His favorite offensive set? The backside pick-and-roll.
I immediately knew what set Jeremy was referring to and have several clips of the Rockets running it successfully, so let’s take a look:
As Jeremy explained, the initial high pick-and-pop is just false motion to get the defense moving and disguise the Rockets’ true intent. In reality, what they’re looking to execute is a backside pick-and-roll/dribble hand-off.
This is very hard to guard because it happens so fast. As a result, the defense frequently ends up out of position — thus limiting their ability to hedge or force the the pick-and-roll down (toward the baseline/sideline).
This, in turn, also leaves the defense vulnerable to middle penetration, which good defenses generally try to prevent. Once middle penetration occurs, it opens up all sorts of options for the offense (see 0:00-1:38 of the video compilation).
The only way for the defense to prevent middle penetration, really, is either by going under the screen — which opens things up to players pulling up from three, as James Harden is great at recognizing and taking advantage of — or denying the ball to the player coming up from the corner, which makes the defense vulnerable to back-door cuts or leaves an open jumper for the Rockets’ power forward.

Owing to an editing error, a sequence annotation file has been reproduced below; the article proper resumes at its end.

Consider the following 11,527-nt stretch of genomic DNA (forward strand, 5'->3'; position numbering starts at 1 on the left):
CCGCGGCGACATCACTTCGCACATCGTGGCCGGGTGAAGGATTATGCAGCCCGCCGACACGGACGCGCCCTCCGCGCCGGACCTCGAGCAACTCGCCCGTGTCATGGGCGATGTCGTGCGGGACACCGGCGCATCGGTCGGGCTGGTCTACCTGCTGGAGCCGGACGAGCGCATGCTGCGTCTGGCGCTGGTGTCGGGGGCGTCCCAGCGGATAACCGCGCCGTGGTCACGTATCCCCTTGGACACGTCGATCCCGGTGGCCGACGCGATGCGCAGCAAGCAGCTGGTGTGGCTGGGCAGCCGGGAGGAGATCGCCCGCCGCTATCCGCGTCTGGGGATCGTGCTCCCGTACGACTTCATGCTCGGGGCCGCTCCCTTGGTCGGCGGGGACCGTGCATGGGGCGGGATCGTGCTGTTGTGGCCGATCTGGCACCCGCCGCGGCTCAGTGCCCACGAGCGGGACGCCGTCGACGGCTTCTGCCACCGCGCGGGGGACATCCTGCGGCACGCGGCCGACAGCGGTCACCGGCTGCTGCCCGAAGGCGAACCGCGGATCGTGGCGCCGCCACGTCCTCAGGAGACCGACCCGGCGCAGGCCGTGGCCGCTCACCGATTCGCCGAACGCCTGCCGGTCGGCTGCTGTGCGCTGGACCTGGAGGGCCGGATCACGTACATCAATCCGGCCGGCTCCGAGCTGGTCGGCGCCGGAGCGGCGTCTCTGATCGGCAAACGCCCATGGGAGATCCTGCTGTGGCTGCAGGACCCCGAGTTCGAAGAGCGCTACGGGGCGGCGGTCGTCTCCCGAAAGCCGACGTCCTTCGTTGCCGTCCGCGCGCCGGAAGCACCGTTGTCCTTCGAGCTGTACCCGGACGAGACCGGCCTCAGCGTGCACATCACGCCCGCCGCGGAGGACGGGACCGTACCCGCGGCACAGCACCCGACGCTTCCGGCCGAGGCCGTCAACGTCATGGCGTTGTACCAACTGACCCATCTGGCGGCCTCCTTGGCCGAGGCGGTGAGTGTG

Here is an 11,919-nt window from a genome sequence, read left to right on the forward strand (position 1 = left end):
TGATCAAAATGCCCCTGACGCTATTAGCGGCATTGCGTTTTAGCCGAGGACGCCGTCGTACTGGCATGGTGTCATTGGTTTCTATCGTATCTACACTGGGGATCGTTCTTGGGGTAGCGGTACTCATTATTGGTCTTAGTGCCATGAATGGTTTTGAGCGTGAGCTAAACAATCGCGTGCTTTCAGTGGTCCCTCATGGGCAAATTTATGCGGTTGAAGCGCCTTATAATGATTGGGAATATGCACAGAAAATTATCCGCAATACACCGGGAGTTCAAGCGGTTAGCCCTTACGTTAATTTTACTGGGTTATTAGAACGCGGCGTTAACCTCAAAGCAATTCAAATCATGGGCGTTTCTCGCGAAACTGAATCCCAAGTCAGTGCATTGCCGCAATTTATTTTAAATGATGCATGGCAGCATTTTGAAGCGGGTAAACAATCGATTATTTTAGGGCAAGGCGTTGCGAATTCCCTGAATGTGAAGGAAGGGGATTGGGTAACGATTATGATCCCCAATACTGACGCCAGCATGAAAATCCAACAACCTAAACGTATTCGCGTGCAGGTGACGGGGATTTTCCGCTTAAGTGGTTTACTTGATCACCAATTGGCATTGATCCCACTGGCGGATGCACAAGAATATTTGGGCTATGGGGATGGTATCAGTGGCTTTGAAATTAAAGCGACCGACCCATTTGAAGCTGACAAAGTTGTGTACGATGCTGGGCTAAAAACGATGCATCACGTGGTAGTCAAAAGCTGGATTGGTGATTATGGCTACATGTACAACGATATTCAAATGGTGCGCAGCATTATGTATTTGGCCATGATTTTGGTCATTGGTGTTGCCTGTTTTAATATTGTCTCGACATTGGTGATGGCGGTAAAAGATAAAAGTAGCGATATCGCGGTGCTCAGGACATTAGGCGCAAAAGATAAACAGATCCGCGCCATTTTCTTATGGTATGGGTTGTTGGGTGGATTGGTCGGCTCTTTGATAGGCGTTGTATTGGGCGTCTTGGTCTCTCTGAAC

Simple, yet very effective, which is why it shouldn’t be surprising that both the Spurs and Thunder also make use of this set.
I was actually a bit surprised to hear that it’s Lin’s favorite set, though. Although it’s one of the most effective sets for the Rockets, Jeremy usually only gets to initiate it, rather than play the key role.
Nonetheless, rather than be overly concerned with his role, Lin still seems to be on board due to its success for the team as a whole. It’s another reason why he’s a very easy person to root for.